probabilities p1, …, pq is the set of symbols
T = Sn = {si1 ∙∙∙ sin : sij  S 1  j  n} where
concatenation
multiplication
ti = si1 ∙∙∙ sin has probability pi1 ∙∙∙ pin = Qi assuming independent
probabilities. Let i = (i1−1, …, in−1)q + 1, an n-digit number base q.
The entropy is:
[]
qn
qn
1
1
H ( S )  H (T )   Qi log   Qi log

Qi i 1
pi1  pin
i 1
n

1
1

Qi log
   log


pi1
pin
i 1

qn
qn
 qn
   Qi log 1     Qi log 1 .
 i 1
pi1
pin
i 1

6.8
qn
qn
1
1
Consider the kth term Qi log
  pi1  pi n log

pi k i 1
pi k
i 1
q
q
q
q
q
1
1
ˆ
ˆ
 pi1  pi n log
 i k  pi1  pi k  pi n  pi k log


pi k i1 1 i n 1
pi k
i 1 1
i n 1
i k 1
q

i 1 1
iˆk
q
  pi1  pˆ i k  pi n H (S )  H (S )
i n 1
 pi1  pˆ i k  pi n is just a probability in the(n  1)st
extension,and adding themall up gives1.
 H(Sn) = n∙H(S)
Hence the average S-F code length Ln for T satisfies:
H(T)  Ln < H(T) + 1  n ∙ H(S)  Ln < n ∙ H(S) + 1 
H(S)  (Ln/n) < H(S) + 1/n [now let n go to infinity]
6.8
Extension Example
S = {s1, s2}
H2(S) = (2/3)log2(3/2) + (1/3)log2(3/1)
p1 = 2/3 p2 = 1/3
~ 0.9182958 …
Huffman: s1 = 0 s2 = 1 Avg. coded length = (2/3)∙1+(1/3)∙1 = 1
Shannon-Fano: l1 = 1 l2 = 2 Avg. length = (2/3)∙1+(1/3)∙2 = 4/3
2nd extension: p11 = 4/9 p12 = 2/9 = p21 p22 = 1/9 S-F:
l11 = log2 (9/4) = 2 l12 = l21 = log2 (9/2) = 3 l22 = log2 (9/1) = 4
LSF(2) = avg. coded length = (4/9)∙2+(2/9)∙3∙2+(1/9)∙4 = 24/9 = 2.666…
Sn = (s1 + s2)n, probabilities are corresponding terms in (p1 + p2)n
i
n i
i
n i
n i
n


2
1
2




  p1  p2 So thereare   symbolswith probability     

n
i 
3
3
3
i 0  i 
  
 
n

3n 
T hecorresponding SF lengthis log2 i   n log2 3  i   n log2 3  i
2 

6.9
Extension cont.
LSF
(n)
 n  2i
1 n n i
    n  n log2 3  i   n   2  n log2 3  i  
3 i 0  i 
i 0  i  3
n
 n i n  n i 
1 
2n




n
log
3
2

2

i

n
log
3

 

2   
2 
n 


3
i
i
3 
i 0  
i 0  

n
(2 + 1)n = 3n
(n )
LSF
Hence
n
2n 3n-1 *
2
 log2 3   H2 (S )
n 
3
as
n
x 1
 n  i n  i dx
n i
n 1
n  i 1
 (2  x )    2  x  n (2  x )    2 (n  i ) x
 n  3n 1 
i 0  i 
i 0  i 
n
n
n
n
n i
n i
n
n i
n 1
i
n
n 1








2
(
n

i
)

n

3

n
2


i

2

2

i

n

3

n

3




 
 
 
 
i 0  i 
i 0  i 
i 0  i 
i 0  i 
n
n
6.9
Markov Process Entropy
p( si | si1  sim )  conditional probability thatsi follows si1  sim .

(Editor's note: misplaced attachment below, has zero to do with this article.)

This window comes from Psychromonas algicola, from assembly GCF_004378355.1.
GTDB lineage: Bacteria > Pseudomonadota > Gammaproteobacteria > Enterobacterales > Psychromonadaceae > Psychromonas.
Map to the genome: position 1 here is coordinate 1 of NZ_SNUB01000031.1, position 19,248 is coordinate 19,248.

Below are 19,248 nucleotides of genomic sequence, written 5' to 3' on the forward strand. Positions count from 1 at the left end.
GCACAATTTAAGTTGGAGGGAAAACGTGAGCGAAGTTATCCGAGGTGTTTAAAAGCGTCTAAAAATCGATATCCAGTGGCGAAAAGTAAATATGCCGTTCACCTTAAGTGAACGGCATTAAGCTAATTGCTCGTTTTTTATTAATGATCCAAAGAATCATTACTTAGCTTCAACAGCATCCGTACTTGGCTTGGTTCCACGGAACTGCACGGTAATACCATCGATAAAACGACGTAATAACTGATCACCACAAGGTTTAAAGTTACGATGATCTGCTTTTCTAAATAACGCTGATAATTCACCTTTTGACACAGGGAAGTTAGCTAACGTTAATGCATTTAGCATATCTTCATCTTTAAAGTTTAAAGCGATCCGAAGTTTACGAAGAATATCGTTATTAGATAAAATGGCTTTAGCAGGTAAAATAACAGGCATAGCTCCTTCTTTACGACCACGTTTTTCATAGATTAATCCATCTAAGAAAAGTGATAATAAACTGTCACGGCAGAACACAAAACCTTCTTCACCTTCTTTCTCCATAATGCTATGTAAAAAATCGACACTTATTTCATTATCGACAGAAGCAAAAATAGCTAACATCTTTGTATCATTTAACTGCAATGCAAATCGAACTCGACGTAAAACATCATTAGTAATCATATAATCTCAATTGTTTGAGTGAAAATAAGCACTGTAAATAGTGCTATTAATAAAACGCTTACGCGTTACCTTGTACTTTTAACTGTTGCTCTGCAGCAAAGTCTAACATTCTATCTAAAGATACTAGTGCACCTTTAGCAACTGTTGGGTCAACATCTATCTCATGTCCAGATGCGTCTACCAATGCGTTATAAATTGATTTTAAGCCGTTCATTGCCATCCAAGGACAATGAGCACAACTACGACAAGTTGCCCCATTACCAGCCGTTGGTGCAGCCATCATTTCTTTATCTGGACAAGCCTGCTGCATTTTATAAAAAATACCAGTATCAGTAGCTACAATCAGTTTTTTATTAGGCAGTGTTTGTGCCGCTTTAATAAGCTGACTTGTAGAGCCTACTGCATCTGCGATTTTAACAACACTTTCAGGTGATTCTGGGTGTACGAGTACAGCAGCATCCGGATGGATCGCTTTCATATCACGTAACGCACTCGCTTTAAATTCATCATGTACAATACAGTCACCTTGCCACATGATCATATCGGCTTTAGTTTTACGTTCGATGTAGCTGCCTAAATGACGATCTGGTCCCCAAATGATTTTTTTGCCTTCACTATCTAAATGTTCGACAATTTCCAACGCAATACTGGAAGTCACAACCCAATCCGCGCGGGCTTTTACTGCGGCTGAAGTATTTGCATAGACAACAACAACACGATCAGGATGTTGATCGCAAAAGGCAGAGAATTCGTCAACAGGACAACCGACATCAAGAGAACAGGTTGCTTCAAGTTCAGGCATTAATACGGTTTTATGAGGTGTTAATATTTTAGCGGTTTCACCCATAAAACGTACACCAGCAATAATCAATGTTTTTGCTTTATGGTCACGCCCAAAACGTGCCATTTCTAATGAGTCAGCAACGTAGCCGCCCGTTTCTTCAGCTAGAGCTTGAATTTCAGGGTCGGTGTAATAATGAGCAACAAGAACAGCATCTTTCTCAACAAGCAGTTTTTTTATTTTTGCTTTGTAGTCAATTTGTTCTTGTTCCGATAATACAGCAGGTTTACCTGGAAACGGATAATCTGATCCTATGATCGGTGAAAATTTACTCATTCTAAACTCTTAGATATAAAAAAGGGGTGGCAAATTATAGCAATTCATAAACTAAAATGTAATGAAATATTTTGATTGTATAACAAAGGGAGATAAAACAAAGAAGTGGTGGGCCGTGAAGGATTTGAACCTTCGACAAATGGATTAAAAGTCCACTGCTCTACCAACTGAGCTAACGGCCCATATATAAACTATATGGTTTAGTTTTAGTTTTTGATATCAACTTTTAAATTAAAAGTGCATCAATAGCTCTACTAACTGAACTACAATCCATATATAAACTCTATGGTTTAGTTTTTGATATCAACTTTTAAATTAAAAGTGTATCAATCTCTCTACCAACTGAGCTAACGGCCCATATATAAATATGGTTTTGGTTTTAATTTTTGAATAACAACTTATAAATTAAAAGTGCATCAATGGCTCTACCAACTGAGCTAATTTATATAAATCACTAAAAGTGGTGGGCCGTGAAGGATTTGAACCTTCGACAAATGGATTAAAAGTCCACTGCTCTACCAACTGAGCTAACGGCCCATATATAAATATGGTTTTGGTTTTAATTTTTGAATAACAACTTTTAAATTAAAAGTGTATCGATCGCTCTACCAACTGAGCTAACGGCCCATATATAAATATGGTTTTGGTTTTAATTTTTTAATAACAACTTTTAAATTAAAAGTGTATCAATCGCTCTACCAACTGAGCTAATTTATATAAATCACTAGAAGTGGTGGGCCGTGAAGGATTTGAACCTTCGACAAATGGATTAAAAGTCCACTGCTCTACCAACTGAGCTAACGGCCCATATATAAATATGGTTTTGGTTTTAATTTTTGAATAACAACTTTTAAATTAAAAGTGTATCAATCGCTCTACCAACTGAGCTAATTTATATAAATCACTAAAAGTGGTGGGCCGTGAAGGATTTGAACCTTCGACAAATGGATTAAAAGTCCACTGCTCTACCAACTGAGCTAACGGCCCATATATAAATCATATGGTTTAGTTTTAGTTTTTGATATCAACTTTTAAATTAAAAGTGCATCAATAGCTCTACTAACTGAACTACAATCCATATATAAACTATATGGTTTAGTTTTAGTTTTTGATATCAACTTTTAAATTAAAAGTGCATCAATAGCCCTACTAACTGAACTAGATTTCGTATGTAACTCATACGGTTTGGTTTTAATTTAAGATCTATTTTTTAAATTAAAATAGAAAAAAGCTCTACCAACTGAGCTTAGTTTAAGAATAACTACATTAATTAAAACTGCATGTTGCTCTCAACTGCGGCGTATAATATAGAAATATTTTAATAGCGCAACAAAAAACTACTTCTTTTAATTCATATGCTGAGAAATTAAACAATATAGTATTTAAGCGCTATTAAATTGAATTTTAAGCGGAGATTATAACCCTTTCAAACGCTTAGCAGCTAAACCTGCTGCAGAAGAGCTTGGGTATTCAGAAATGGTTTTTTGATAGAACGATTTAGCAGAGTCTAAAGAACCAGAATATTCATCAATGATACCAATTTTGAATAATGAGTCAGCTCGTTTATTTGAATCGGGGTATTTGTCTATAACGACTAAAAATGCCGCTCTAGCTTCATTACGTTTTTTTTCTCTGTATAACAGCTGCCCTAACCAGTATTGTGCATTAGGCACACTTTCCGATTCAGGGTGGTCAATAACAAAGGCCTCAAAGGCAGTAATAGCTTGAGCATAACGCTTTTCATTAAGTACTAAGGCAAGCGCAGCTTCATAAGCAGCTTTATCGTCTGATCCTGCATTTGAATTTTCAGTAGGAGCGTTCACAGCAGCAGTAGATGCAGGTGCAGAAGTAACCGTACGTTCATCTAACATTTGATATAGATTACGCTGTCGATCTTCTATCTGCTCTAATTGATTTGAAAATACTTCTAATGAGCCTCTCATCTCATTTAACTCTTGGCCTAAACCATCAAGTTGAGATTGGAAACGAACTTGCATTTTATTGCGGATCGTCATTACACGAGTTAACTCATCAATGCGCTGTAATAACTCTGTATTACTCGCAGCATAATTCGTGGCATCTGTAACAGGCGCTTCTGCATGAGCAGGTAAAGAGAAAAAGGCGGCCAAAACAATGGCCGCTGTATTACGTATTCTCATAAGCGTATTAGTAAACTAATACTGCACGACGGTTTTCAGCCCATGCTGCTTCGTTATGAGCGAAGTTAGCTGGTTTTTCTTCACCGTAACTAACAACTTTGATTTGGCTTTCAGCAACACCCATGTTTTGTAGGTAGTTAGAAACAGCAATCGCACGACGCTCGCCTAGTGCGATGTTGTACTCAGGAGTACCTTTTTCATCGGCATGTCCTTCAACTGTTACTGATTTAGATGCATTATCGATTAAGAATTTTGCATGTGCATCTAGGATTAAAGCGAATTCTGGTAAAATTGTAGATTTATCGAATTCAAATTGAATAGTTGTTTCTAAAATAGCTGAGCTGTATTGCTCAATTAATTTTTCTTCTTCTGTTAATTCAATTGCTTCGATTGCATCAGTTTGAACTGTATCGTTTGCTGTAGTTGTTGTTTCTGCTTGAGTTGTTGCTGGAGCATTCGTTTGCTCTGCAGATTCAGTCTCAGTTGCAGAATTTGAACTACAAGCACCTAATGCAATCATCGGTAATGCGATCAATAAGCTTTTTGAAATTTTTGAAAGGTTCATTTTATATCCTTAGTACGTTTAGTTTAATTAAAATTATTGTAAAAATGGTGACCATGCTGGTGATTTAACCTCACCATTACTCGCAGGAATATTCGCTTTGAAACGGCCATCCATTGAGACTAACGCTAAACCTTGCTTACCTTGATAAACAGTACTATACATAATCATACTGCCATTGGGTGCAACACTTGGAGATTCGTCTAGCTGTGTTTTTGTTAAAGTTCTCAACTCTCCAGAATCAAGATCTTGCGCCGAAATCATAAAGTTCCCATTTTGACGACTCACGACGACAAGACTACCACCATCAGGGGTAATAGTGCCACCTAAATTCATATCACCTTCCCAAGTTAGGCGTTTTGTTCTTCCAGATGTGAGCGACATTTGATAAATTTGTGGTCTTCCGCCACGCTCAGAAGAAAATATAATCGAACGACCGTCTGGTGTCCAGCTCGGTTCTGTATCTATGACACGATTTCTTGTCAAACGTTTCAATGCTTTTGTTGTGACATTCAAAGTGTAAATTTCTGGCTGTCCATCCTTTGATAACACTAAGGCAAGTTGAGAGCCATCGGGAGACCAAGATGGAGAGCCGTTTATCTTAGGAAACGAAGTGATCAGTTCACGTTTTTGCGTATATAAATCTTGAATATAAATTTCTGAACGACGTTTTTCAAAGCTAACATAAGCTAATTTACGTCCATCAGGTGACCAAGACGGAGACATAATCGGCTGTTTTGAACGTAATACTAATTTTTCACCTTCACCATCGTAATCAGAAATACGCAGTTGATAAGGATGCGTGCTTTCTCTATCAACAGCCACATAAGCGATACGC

For an mth order process,thinkof let tingthestate s  si1 , , sim .
 1 
Hence, I ( s | s ) 

log
, and so
i
 p( si | s ) 
 p( s | s )  I ( s | s )
H (S | s ) 
si S
i
i
Now, let p(s )  theprobability of being in states .
T henH (S )   p(s )  H (S | s ) 
s S m
 p(s )  p(s | s )  I (s | s )    p(s )  p(s
   p(s , s )  I (s | s )   p(s , s )  log
s i S
s S m
s S
m
s i S
i
i
i
i
s S m s i S
i
s , s i S
m 1
i
| s )  I (si | s )
1
p ( s i |s )
6.10
.8
previous
state
0, 0
.2
.5
.5
0, 1
1, 0
.5
.5
.2
1, 1
.8
equilibrium probabilities:
p(0,0) = 5/14 = p(1,1)
p(0,1) = 2/14 = p(1,0)
next
state
Si1
Si2
Si
0
0
0
0.8
5/14
4/14
0
0
1
0.2
5/14
1/14
0
1
0
0.5
2/14
1/14
0
1
1
0.5
2/14
1/14
1
0
0
0.5
2/14
1/14
1
0
1
0.5
2/14
1/14
1
1
0
0.2
5/14
1/14
1
1
1
0.8
5/14
4/14
H 2 (S ) 

{0,1}3
2
Example
p(si | si1, si2) p(si1, si2) p(si1, si2, si)
1
p(si1 , si2 , si ) log2

p(si | si1 , si2 )
4
1
1
1
1
1
log 2
 2 log 2
 4 log 2
 0.801377
14
0.8
14
0.2
14
0.5
6.11
The Fibonacci numbers
Let f0 = 1 f1 = 2 f2 = 3 f3 = 5 f4 = 8 , ….
+1
be defined by fn+1 = fn + fn−1. The lim
=
→∞
1+ 5
2
= the golden ratio, a root of the
equation x2 = x + 1. Use these as the
weights for a system of number
representation with digits 0 and 1, without
adjacent 1’s (because (100)phi = (11)phi).
Base Fibonacci
Representation Theorem: every number from 0 to fn − 1 can
be uniquely written as an n-bit number with no adjacent one’s .
Existence: Basis: n = 0 0 ≤ i ≤ 0. 0 = (0)phi = ε
Induction: Let 0 ≤ i ≤ fn+1 If i < fn , we are done by induction
hypothesis. Otherwise, fn ≤ i < fn+1 = fn−1 + fn , so 0 ≤ (i − fn) <
fn−1, and is uniquely representable by i − fn = (bn−2 … b0)phi with
bi in {0, 1} ¬(bi = bi+1 = 1). Hence i = (10bn−2 … b0)phi which also
has no adjacent ones.
Uniqueness: Let i be the smallest number ≥ 0 with two distinct
representations (no leading zeros). i = (bn−1 … b0)phi = (b′n−1 …
b′0)phi . By minimality of i bn−1 ≠ b′n−1 , and so without loss of
generality, let bn−1 = 1 b′n−1 = 0, implies (b′n−2 … b′0)phi ≥ fn−1
which can’t be true.
Base Fibonacci
The golden ratio  = (1+√5)/2 is a solution
to x2 − x − 1 = 0 and is equal to the limit of
the ratio of adjacent Fibonacci numbers.
1/2
1/
1/2
1/r
H2 = log2 r
0
1
0
1/
0
…
r−1
1st order Markov process:
1
0
1/
Think of source as 0
emitting variable 10
length symbols:
1/2
1/ 1/2
1
0
1/ + 1/2 = 1
Entropy = (1/)∙log  + ½(1/²)∙log ² = log  which is maximal
take into account
variable length symbols
```